Family tradition is important to them, even though the older generations are not directly involved in Western Site Services.

“Grandma and Grandpa started Acme in their backyard, and they built one hell of a reputation for themselves. They taught us to value your relationships, work hard and keep moving forward. We’re very close with my father. We bounce a lot of things off him as far as what kind of trucks to buy. He’s very smart about the industry.”

Jared says the expertise Alicia’s father and grandfather were willing to share made the opportunity to start the business too good to pass up.

“If I was to go in blind, knowing nothing, I wouldn’t do it, because there is a learning curve, the same as any business,” he says. “But we had a leg up. We had mentors. We could ask anything and save ourselves a lot of trial and error. We saved ourselves a lot of headaches. We have not only resources to talk to, but also advice about buying equipment. It’s priceless when you are starting a new business to have some insight. It would be kind of silly not to take advantage of that.”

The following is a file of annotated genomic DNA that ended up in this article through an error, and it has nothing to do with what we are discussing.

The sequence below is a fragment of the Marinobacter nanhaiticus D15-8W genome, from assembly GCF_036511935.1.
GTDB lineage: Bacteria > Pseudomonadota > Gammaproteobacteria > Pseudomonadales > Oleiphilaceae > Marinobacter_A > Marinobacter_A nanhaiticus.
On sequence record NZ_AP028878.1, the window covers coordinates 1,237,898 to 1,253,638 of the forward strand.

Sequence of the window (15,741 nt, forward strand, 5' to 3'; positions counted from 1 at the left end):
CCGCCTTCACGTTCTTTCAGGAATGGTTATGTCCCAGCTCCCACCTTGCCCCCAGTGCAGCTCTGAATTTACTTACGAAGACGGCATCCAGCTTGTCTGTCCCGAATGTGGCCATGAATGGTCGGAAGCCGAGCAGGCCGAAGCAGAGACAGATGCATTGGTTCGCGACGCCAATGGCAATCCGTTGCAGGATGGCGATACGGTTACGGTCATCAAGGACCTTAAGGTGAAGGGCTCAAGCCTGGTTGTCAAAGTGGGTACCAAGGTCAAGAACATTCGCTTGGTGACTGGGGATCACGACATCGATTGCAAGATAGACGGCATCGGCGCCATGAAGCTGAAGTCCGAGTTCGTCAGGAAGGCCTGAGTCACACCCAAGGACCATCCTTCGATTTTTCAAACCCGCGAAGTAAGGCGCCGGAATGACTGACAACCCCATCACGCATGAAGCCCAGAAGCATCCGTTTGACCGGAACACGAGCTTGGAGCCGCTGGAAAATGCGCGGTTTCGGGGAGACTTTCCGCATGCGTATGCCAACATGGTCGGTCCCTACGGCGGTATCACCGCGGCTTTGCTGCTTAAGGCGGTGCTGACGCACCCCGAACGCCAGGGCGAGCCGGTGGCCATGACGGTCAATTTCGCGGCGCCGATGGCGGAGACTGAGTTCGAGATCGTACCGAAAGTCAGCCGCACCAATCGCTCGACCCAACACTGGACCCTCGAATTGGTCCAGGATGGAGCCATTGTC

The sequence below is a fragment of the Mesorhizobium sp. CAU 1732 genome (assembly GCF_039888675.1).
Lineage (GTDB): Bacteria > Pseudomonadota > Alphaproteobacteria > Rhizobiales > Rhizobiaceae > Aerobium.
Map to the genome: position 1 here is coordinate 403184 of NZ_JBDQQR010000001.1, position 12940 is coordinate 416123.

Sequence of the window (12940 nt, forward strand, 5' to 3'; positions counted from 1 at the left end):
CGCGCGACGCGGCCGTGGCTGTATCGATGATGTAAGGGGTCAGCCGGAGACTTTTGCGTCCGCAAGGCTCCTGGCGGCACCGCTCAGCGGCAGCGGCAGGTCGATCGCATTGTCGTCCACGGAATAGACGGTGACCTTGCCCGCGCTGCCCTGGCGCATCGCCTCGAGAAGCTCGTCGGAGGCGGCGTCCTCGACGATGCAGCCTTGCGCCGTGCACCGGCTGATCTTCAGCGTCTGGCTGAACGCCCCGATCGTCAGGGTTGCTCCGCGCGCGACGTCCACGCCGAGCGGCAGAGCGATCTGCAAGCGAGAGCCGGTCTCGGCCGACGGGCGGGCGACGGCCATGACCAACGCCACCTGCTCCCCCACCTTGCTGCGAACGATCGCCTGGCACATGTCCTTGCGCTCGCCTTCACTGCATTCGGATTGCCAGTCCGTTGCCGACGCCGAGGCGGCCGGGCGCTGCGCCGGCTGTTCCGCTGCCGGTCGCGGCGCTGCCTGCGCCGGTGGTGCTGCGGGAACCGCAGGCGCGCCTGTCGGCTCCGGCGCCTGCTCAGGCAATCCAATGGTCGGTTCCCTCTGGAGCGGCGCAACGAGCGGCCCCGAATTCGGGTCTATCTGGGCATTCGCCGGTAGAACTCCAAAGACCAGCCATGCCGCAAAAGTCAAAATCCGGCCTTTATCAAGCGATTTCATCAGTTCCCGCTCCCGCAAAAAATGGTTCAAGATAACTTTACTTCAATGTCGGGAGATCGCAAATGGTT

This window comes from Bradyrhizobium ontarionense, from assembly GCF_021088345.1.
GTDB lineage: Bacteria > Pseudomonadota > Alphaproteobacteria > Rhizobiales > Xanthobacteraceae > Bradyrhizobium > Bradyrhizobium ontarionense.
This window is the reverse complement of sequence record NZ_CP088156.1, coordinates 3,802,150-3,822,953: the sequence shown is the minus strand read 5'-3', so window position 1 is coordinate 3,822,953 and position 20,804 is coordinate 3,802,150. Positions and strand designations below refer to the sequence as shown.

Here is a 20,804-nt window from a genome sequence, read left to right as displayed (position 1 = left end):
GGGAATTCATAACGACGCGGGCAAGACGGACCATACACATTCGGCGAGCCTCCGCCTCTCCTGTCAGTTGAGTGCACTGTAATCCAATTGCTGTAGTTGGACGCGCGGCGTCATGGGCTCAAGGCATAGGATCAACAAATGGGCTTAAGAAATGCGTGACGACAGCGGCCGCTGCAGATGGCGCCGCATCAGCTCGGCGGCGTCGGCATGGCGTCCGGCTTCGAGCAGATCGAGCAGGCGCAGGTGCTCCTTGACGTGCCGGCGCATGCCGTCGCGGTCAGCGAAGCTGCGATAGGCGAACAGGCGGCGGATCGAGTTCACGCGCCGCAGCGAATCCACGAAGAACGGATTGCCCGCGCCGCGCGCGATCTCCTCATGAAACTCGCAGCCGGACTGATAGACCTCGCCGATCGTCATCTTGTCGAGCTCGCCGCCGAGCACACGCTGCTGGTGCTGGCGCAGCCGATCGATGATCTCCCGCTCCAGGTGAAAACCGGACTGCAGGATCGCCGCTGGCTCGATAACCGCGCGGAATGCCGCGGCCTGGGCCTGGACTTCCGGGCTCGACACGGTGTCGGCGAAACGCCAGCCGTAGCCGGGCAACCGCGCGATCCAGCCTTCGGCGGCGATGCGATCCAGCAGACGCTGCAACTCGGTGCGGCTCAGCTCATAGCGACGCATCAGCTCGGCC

The younger generation took their ideas about employee relations from their dad. “He always said if you treat them right, they’re going to stay and treat you right. They say by yourself you can go fast, but in a team, you can go far. That team is very important to us,” Alicia says.

But the most important thing is service.

“We sell Western Site Services on a level of customer service. You give out your cellphone number and say call me,” Alicia says. “We don’t want to be the cheap guy. We know what we deserve. We’re competitive, but we hold our prices because if you have an emergency, I’ll be the one calling you back at 9 at night.”